; degeneracy locations are,moreover, shifted slightly forwards the center.In order to study the tunneling process, we constructed awave packet approximating the form
(
x
,0)
c
exp
(
x
x
0
)
2
/(4
2
)
ik
x
where
5,
k
x
0.45 and
x
0
(
x
1
l
)/2], from 28 or less of the ﬁrst energy levels,located in the middle of the left side of the barrier
the nor-malization of the wave packet is approximately 0.9999
. Theaverage energy is approximately 0.1
V
. We then measuredthe maximum probability to be on the right side of the barrierduring a very long time interval (
t
max
2
5
10
5
). The cal-culation is done for the central region of the well
from
l
/5 to
l
/5) to avoid a phase space imbalancing effect
if thebarrier is located too close to the left side, for example, theprobability to be in the left side is much smaller than theprobability to be in the right side, just because the availablespace is much less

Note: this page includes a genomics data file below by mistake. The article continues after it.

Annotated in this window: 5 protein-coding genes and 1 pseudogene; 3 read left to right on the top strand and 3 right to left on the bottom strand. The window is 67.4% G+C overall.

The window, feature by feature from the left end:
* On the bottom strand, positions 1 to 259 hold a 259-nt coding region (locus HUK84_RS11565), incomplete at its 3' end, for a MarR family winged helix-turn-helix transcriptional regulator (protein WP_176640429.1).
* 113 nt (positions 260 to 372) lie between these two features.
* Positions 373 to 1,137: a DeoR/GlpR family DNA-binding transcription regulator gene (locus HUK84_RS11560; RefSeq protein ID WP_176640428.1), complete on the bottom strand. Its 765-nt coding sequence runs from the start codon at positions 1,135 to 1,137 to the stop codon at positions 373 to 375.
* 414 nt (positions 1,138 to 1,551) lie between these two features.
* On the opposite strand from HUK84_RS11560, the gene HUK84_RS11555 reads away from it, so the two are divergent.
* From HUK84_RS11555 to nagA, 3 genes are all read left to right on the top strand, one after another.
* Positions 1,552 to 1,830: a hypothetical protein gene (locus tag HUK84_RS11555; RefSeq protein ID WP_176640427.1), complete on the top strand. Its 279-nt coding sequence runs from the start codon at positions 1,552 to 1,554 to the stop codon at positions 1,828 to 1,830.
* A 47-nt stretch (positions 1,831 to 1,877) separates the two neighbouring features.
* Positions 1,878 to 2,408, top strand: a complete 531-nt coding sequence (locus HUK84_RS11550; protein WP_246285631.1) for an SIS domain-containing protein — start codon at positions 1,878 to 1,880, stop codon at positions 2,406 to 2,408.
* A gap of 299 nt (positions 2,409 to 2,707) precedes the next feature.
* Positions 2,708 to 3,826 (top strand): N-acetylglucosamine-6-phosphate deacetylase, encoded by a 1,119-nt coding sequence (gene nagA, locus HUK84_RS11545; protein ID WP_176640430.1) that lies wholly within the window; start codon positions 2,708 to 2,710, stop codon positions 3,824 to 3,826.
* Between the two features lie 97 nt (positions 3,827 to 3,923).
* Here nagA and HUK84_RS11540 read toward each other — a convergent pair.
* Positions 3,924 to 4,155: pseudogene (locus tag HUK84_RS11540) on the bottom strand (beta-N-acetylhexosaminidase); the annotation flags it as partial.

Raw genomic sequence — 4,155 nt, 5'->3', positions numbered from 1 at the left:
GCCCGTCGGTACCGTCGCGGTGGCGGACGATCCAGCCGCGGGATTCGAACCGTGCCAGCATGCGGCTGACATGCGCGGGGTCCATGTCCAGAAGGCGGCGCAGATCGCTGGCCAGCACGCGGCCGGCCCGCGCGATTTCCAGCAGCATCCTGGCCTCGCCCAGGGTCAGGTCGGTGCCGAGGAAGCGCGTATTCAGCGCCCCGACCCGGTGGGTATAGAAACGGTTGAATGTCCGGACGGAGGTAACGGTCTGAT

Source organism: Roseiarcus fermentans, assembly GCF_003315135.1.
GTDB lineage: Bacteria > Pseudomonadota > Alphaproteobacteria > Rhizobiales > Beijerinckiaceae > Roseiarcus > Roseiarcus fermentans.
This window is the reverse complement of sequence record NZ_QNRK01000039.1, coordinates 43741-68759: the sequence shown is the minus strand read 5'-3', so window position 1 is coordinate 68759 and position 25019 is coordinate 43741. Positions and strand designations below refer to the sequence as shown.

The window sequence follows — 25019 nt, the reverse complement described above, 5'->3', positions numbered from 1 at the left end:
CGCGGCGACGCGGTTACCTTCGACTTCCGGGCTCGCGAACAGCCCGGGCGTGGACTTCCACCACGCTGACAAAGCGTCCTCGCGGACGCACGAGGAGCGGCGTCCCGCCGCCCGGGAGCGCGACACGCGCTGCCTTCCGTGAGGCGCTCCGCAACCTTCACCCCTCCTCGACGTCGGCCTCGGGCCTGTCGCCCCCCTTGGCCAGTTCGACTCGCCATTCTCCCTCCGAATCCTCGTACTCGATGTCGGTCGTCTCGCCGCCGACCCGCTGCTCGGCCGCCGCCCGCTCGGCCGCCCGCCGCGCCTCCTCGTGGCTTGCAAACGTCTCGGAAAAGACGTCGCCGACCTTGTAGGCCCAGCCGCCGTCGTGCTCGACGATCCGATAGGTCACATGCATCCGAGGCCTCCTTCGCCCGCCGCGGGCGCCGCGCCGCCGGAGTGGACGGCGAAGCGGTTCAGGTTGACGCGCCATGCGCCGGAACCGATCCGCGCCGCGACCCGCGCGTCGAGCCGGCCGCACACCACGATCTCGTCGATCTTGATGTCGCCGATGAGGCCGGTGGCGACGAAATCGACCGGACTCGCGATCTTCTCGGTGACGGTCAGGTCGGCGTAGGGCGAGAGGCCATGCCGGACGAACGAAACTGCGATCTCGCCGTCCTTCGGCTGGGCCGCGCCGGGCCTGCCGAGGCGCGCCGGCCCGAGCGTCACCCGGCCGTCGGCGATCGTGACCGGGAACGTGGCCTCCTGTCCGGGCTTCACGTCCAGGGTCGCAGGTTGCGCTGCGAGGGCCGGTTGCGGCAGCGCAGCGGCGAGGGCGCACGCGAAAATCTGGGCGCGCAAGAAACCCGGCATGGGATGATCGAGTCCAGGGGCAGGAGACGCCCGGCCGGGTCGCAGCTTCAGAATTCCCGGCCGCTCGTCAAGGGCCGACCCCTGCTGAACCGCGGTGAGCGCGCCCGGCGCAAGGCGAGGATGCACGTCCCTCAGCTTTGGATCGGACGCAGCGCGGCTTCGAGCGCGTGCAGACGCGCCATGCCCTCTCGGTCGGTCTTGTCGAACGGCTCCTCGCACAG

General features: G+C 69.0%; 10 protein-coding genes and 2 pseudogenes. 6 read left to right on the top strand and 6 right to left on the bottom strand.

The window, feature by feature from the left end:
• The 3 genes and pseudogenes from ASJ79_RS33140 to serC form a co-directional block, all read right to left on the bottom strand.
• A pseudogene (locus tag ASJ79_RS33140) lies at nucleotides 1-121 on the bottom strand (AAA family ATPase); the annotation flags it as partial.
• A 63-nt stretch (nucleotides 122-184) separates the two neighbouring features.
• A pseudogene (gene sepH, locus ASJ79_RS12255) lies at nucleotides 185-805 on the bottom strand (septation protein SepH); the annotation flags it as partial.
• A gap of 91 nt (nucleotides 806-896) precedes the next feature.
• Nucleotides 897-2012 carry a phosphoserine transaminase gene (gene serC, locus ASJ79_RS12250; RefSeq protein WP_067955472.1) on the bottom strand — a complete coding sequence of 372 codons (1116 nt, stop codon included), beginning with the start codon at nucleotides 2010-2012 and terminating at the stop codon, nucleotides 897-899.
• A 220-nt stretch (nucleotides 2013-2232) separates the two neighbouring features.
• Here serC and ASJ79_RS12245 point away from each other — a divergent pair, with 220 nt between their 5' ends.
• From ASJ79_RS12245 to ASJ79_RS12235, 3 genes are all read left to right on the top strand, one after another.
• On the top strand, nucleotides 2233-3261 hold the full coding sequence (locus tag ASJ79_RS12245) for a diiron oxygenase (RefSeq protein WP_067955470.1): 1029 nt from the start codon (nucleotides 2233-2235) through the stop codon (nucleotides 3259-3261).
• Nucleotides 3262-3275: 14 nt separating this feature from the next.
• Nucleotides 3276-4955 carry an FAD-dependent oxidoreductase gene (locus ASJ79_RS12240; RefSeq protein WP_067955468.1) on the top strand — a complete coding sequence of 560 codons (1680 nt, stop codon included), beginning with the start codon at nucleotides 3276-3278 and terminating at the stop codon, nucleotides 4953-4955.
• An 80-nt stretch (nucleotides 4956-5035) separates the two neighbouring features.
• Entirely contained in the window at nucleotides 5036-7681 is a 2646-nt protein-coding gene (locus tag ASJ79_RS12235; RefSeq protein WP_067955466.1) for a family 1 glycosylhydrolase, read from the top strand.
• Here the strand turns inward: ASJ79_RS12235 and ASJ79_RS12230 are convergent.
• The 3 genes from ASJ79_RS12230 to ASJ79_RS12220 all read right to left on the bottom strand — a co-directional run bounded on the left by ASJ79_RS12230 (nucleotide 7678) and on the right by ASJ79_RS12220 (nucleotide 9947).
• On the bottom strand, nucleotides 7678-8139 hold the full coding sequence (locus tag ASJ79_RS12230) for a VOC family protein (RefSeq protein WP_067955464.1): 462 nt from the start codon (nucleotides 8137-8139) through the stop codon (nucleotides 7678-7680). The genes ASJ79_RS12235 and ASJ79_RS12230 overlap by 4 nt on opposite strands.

. It can be seen clearly from Fig. 2, that just several positions
which we call RE, for resonance en-hancement
allow tunneling, while in most regions the wavepacket is trapped in the left side. The strongest RE is foundin the center of the well where we have complete symmetry.Figure 1 and 2 show complete correspondence; the strengthof the RE’s depend on the number of degenerate energy lev-els
Fig. 2, inset
. The second strongest RE in the picture isfound where the system has near degeneracy for every ﬁfthlevel (
c
54/5 and
c
54/5).An additional factor that one must consider is the projec-tion of the initial state
Gaussian wave packet